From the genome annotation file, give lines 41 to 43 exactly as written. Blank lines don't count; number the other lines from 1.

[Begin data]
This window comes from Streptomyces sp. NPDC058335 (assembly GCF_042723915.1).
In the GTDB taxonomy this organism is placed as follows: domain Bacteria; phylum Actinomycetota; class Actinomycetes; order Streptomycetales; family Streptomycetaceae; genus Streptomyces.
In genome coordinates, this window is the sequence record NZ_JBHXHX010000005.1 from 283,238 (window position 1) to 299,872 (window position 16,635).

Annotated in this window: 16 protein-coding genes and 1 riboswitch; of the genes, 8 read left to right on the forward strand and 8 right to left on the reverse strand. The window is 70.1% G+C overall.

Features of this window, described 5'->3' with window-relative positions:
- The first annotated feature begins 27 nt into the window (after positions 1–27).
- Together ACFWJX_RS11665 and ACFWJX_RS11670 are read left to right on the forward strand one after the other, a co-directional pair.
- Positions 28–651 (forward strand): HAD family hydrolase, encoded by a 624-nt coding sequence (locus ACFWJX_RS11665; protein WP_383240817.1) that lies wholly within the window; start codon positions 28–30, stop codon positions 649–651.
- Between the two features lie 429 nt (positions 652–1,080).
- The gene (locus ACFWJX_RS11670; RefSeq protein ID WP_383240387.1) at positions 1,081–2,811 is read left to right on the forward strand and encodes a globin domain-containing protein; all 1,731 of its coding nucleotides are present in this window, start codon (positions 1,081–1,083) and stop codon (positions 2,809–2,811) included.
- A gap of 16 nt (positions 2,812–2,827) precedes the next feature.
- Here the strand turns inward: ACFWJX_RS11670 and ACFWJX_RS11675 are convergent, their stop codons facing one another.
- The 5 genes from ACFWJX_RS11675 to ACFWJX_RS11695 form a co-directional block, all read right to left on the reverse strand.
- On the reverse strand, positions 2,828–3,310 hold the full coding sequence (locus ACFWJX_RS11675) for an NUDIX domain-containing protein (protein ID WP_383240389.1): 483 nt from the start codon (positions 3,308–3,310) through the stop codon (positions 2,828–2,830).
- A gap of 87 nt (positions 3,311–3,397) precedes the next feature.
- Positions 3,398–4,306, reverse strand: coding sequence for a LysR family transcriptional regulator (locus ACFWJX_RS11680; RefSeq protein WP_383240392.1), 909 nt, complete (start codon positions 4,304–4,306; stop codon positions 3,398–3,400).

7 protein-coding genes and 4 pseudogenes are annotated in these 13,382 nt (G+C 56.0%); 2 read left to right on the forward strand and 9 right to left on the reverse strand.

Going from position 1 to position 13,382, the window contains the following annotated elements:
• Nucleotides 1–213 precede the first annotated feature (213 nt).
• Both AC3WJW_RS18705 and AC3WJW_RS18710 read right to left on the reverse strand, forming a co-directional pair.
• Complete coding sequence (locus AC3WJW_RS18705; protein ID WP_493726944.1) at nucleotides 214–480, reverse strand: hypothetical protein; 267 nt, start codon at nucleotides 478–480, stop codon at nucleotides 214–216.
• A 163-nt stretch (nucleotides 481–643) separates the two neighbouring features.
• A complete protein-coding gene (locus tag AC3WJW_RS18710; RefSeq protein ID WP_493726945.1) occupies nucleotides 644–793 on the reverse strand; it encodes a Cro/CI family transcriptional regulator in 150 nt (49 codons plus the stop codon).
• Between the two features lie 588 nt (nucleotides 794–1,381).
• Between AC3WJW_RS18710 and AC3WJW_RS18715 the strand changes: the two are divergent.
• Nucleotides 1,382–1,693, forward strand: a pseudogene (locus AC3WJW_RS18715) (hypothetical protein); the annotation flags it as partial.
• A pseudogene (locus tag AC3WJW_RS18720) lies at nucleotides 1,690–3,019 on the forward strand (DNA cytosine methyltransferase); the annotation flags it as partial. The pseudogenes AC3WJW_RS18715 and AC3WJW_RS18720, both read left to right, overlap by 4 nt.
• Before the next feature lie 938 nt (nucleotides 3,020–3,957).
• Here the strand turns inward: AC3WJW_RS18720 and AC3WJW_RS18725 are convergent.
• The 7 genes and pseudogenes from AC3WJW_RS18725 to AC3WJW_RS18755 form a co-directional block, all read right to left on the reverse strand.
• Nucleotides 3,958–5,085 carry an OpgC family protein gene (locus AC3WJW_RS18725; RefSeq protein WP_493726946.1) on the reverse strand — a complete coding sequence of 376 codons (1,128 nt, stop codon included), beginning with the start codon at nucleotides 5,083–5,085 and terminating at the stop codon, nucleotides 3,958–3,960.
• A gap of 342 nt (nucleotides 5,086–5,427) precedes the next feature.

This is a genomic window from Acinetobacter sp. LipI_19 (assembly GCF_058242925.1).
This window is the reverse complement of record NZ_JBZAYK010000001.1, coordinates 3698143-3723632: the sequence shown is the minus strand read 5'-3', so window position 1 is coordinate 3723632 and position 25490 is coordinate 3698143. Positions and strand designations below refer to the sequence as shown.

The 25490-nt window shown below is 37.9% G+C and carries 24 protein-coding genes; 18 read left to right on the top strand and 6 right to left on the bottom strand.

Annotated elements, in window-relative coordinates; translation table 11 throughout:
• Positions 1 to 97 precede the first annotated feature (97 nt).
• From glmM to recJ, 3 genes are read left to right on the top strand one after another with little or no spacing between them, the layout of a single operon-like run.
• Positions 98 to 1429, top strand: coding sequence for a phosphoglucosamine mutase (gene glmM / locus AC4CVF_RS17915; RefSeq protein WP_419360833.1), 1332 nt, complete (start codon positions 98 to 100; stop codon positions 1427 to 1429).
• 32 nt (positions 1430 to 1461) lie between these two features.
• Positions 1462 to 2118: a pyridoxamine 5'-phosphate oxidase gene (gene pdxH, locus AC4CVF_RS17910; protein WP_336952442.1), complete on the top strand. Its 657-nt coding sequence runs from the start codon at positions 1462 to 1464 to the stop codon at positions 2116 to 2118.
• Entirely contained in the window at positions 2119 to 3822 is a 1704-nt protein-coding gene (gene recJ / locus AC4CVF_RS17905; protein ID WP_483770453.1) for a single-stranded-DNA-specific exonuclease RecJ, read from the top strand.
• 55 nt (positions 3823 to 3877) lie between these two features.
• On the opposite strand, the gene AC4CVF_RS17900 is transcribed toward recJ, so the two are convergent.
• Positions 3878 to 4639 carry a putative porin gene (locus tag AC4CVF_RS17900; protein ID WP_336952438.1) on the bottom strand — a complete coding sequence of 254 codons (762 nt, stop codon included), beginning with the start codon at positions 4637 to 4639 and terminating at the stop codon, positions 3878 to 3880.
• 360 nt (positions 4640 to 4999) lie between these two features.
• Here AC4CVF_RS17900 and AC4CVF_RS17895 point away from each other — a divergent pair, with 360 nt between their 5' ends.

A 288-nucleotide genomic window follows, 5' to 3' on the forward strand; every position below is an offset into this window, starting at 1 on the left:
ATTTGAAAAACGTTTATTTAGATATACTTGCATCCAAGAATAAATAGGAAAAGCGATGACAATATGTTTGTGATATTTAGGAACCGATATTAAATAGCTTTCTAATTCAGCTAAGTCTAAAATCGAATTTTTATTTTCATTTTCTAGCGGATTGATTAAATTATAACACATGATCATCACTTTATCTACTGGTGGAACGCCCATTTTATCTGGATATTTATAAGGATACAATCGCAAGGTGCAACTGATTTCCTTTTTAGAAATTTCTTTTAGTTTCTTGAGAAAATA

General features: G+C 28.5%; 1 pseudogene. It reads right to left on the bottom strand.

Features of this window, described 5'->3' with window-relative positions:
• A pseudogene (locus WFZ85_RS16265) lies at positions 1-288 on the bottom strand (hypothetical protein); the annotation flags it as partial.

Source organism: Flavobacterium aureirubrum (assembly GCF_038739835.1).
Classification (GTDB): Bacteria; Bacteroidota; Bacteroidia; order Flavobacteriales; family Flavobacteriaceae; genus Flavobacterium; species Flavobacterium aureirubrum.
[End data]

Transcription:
• Positions 1462 to 2118: a pyridoxamine 5'-phosphate oxidase gene (gene pdxH, locus AC4CVF_RS17910; protein WP_336952442.1), complete on the top strand. Its 657-nt coding sequence runs from the start codon at positions 1462 to 1464 to the stop codon at positions 2116 to 2118.
• Entirely contained in the window at positions 2119 to 3822 is a 1704-nt protein-coding gene (gene recJ / locus AC4CVF_RS17905; protein ID WP_483770453.1) for a single-stranded-DNA-specific exonuclease RecJ, read from the top strand.
• 55 nt (positions 3823 to 3877) lie between these two features.